Another odd coincidence is the sudden scramble for new and different osteoporosis drugs, such as romosozumab. But most likely, it’s not a coincidence. Why? Because the patents of many bisphosphonates are about to expire. Big Pharma now has a good reason to come out with new osteoporosis drugs in their rush to keep its monopoly on prescription osteoporosis treatments.
And guess which drug is on the patent expiration list? If you guessed Reclast, you’re right.
You see, when drug patents expire, sales decline, because Big Pharma loses its exclusive rights to market the patented brand-name drug. Then, as if by magic, the suppressed negative information on soon-to-expire drugs becomes available.
The Medical Establishment’s Mentality
It seems as though mainstream science and, by extension, the Medical Establishment, are operating on “auto pilot” – Big Pharma’s mindset is always piloting the healthcare plane! They only think in terms of treating every health condition with drugs, and because this mentality is so deeply entrenched in “Modern Medicine,” it’s not likely to change any time soon.
The Save Our Bones Mentality
Thankfully, the Save Our Bones community is way ahead of the times. Its mentality is entirely opposite from that of Mainstream Medicine. Because this is the basic approach of the Osteoporosis Reversal Program: osteoporosis is not a disease, and drugs are not necessary to treat it. Instead, osteoporosis is the body’s response to an unbalanced environment in the body, which is easily corrected with the right diet, exercises, and lifestyle changes.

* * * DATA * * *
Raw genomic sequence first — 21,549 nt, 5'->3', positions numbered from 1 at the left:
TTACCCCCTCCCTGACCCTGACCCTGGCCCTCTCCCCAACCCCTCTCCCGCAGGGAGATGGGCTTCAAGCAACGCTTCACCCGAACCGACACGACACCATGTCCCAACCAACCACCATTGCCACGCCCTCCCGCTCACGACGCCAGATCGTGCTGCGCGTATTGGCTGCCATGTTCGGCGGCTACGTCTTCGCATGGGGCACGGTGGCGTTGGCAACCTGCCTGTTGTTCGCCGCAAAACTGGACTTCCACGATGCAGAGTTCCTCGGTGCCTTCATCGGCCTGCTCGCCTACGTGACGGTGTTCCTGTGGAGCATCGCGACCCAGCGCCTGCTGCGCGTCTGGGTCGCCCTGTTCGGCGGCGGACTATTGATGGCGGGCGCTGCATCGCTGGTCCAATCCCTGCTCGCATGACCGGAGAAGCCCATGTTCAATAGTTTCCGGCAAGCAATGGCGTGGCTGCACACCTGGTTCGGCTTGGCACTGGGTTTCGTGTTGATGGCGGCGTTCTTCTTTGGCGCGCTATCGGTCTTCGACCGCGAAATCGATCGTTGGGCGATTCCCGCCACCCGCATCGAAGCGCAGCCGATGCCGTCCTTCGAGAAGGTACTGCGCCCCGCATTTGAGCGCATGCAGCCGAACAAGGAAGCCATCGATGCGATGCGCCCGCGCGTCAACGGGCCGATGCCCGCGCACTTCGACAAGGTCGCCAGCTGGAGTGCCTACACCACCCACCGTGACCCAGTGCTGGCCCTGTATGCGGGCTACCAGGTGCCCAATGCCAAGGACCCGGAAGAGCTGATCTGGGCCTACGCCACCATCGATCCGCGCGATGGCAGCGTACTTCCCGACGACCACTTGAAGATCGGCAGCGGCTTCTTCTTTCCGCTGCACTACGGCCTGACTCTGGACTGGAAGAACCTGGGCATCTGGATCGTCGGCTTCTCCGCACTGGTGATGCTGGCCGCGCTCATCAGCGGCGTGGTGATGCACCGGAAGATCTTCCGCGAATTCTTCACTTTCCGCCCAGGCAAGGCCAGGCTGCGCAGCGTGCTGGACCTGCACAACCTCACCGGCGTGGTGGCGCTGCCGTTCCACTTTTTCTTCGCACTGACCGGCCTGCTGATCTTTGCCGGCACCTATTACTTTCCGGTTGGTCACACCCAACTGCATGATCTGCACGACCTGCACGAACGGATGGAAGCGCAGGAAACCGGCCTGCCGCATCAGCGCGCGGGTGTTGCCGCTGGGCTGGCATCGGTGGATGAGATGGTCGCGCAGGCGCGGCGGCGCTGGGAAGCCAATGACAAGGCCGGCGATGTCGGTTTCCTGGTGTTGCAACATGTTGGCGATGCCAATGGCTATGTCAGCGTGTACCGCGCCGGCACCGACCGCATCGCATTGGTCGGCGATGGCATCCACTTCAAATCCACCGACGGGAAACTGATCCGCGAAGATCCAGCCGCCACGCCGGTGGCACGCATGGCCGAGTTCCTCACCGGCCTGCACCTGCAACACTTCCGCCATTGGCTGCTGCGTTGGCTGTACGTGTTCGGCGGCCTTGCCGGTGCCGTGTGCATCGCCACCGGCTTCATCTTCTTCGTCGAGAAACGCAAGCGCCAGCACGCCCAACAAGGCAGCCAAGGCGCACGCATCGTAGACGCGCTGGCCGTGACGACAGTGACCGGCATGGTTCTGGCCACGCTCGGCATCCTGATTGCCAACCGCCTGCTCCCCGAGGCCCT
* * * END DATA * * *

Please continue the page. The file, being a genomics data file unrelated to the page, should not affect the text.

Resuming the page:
When you nurture a healthy, balanced body environment, your bones respond positively, just as they responded negatively to the unbalanced environment by developing osteoporosis.
Drugs Have No Place in Osteoporosis Management
All of this confirms that if you’ve never taken osteoporosis drugs (or if you’ve ditched them), you can be proud of yourself, because you’ve made the right decision. If you’re still not sure about stopping the osteoporosis drugs, rest assured that more and more negative information on those drugs will continue to come out over time. This is particularly true when the patents are about to expire!
I hope that if you’re still doubting whether to stop the osteoporosis drugs, this study on Reclast and the subsequent explanation of how Big Pharma really works will give you the confidence to stop them once and for all.
Till next time,
1 Catalano, Antonio, MD, PhD, et al. “Zoledronic Acid Acutely Increases Sclerostin Serum Levels in Women with Postmenopausal Osteoporosis.” The Journal of Clinical Endocrinology & Metabolism. doi:10. 1210/jc.2012-4039. April 17, 2013. Web. http://jcem.endojournals.org/content/early/2013/04/17/jc.2012-4039.abstract?sid=d4c7c0aa-eb9d-4599-88c8-a7887c9385b6